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More Jails, Gated Communities a Sad Commentary on Society

The gap between the rich and poor widens as the underprivileged are locked up or kept out of guarded neighborhoods.

August 27, 2000|BISHOP JAIME SOTO

Recently, I was visiting a new housing tract near a proposed church site. As part of the pitch for buying into this particular tract, I was advised of the planned security features for the new development.

I pointed on a map to some of the still-to-be-developed areas, inquiring about the plans for these locations. I was told they are intended for apartments but there is still hope this designation will change to condominiums or something more compatible with the neighborhood. I was assured that, in any case, the residents of that site will not have access to the pool or "private park" intended for the residents of the tract in question. There were the usual nods around the table affirming how favorable this would be.

As I left, a simple wooden gate clacked shut behind me. It reminded me of a similar sound I heard while entering the Santa Ana Jail to celebrate a Catholic Mass on Sunday, July 9, the Jubilee Day set by the Holy Father to pray for and with all the incarcerated. That sound, more a metallic clang, is rather routine in such a place. At first, one may be unnerved by the sound of the solid door. Upon repeat visits, the sound becomes part of the fearful nature of such a place, as I've found since I began celebrating Mass in the jails of downtown Santa Ana in 1986.

The two experiences point to separate yet related trends that continue to lock some people in and keep other people out--the unabated growth of gated communities and jails. In the vacuum of any viable vision for building stronger communities and bridging the still-yawning gap between rich and poor, these two trends become uneasily yet inevitably compatible.

This is not simply a matter of whether someone who commits a crime should be locked up and thus potential crimes may be deterred and justice served. It is more a question of how we choose to protect ourselves and provide a hopeful and meaningful environment for our children. Is that a private matter or one that obliges each of us to one another as part of a social covenant?

I was disheartened when a New Year's investment prognosis, noting the increased consumption of goods in our society, suggested that stocks in security companies would be a good investment because the security industry would be a growth industry in the first decade of the new century. Having the means to isolate oneself and one's family from the dangers of too much community does not necessarily make it the preferred course or the prudent choice.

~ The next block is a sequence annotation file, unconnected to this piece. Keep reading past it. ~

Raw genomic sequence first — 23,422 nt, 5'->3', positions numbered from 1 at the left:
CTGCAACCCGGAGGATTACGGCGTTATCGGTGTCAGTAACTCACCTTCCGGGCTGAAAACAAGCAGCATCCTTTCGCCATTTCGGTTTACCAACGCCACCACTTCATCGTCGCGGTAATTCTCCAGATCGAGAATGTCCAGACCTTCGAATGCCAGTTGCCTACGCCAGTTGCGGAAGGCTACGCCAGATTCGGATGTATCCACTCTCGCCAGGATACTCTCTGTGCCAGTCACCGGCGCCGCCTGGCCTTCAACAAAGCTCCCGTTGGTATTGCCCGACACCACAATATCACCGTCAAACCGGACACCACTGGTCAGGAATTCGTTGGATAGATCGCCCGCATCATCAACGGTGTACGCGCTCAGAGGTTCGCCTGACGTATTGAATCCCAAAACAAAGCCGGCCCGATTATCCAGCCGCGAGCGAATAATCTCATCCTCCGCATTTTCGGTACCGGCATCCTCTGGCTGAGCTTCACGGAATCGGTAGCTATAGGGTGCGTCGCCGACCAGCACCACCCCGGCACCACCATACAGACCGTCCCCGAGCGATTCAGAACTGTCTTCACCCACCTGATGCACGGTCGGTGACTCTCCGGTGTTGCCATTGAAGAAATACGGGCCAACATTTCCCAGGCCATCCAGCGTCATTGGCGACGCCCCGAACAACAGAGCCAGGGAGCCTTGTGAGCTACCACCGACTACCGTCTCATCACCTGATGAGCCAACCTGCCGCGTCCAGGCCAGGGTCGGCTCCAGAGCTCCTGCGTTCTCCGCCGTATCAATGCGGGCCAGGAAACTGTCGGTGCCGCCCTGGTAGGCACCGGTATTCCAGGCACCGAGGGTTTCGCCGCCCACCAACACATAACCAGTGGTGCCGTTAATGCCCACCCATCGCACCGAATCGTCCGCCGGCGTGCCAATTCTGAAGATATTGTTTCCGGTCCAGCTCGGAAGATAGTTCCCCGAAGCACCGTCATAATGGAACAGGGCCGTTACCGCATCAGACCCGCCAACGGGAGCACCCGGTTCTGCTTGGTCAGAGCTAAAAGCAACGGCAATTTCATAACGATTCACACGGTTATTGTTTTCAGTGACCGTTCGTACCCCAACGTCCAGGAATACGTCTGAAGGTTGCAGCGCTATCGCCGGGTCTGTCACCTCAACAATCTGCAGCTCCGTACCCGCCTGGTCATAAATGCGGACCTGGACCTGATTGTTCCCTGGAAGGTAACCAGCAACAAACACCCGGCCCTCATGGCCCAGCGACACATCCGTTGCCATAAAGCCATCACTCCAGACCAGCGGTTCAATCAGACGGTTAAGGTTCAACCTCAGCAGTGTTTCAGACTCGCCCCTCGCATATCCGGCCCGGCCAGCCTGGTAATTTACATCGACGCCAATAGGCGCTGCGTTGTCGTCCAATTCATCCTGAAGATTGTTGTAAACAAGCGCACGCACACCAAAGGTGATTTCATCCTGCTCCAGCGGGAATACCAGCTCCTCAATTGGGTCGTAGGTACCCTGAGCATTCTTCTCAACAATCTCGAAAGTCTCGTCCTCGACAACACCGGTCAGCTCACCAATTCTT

In poorer working-class neighborhoods, without the option of buying up and out of the community, people often have made more heroic but, in the balance, wiser decisions to improve the quality of life in their neighborhoods through community-organizing efforts such as the Orange County Community Congregation Organization. Those families share many of the hopes you will find elsewhere in the county. They want good schools, safe streets, clean parks and good jobs. They want those who threaten their children to be caught and arrested. Their poverty often forces them to look into their own hearts to find the courage and hope in what they can build together as neighbors and partners, rather than choosing to isolate themselves even further behind better locks, louder alarms and higher walls.

The nagging despair over our ability to create public institutions and places that bring the diverse people of this county together means that, by default, we create only those that will keep us apart: gated communities and jails.

These are not just decisions for public decision-makers. They are also part of the private and personal decisions we all make, decisions and habits that carry a public consequence: the lack of affordable housing for working poor families because no one wants them in their neighborhoods or parks, the inability to get local funding for schools, the lack of health care and livable wages for significant portions of the county's residents because aggressive investment returns must be protected.

The county's attempts earlier this year to use the tobacco settlement dollars for jails instead of health care only dramatize what has become a headstrong, blinded march toward a point where the routine, fearful sound of the jail sadly will find its place in our neighborhoods, and then the only difference will be the walls we build.

Jaime Soto is auxiliary bishop of the Diocese of Orange.

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